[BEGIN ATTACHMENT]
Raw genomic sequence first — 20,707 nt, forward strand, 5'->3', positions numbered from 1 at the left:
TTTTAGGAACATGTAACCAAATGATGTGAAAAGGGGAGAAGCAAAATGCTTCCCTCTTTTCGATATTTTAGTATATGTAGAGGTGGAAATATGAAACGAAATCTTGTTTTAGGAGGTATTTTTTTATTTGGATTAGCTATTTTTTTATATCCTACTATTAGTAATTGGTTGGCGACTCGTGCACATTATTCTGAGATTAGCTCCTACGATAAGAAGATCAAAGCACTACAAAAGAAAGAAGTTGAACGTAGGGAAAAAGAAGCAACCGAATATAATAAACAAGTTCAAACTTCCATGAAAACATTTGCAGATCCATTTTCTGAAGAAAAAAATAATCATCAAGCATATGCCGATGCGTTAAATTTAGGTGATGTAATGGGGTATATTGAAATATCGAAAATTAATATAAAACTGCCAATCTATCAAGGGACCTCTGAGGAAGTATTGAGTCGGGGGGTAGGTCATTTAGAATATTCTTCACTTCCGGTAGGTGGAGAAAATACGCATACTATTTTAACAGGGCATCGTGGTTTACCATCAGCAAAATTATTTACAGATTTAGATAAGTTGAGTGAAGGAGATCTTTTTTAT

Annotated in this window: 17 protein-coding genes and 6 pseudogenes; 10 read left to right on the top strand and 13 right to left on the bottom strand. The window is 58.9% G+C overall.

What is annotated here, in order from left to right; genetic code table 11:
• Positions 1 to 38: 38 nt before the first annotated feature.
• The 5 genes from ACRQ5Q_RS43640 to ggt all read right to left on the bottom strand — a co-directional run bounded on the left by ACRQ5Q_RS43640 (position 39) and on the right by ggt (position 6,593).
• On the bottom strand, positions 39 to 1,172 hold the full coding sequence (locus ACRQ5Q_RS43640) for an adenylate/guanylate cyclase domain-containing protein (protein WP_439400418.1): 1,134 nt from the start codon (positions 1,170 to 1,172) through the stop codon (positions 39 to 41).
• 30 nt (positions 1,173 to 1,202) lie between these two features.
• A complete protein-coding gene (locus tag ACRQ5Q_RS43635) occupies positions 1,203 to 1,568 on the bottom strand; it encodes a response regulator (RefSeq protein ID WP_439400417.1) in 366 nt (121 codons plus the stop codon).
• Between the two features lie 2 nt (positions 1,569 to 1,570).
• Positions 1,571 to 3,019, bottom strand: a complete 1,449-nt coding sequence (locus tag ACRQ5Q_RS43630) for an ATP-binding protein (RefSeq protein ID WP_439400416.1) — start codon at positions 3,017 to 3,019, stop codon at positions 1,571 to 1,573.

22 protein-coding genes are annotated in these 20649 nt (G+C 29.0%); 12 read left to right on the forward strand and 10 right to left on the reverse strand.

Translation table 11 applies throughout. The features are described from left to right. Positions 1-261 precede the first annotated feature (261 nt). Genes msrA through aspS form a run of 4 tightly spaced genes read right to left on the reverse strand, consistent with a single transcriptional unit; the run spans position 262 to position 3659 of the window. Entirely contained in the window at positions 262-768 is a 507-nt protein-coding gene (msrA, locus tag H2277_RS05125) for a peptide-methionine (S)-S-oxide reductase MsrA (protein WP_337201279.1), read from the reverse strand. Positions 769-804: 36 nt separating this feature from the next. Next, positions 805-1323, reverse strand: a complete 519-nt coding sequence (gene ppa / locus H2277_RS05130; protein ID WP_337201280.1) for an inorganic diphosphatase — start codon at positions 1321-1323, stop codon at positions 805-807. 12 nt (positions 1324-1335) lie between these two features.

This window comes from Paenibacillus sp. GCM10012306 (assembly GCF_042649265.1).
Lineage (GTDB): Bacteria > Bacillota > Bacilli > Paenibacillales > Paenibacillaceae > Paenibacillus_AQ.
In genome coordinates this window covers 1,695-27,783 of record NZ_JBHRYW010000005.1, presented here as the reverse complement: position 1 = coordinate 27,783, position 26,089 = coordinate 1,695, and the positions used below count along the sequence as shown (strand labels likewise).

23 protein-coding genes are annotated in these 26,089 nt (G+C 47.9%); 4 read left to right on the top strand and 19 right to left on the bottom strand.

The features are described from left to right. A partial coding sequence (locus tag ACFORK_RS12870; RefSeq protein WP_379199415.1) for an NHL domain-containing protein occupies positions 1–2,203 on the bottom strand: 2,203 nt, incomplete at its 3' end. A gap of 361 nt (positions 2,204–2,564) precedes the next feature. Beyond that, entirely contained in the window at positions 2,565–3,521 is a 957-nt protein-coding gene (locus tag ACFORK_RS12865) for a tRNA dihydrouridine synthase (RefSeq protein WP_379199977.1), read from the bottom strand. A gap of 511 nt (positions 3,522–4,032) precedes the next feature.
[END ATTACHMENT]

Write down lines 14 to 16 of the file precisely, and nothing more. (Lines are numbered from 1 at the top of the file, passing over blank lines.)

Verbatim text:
This window comes from Paenibacillus sp. GCM10012306 (assembly GCF_042649265.1).
Lineage (GTDB): Bacteria > Bacillota > Bacilli > Paenibacillales > Paenibacillaceae > Paenibacillus_AQ.
In genome coordinates this window covers 1,695-27,783 of record NZ_JBHRYW010000005.1, presented here as the reverse complement: position 1 = coordinate 27,783, position 26,089 = coordinate 1,695, and the positions used below count along the sequence as shown (strand labels likewise).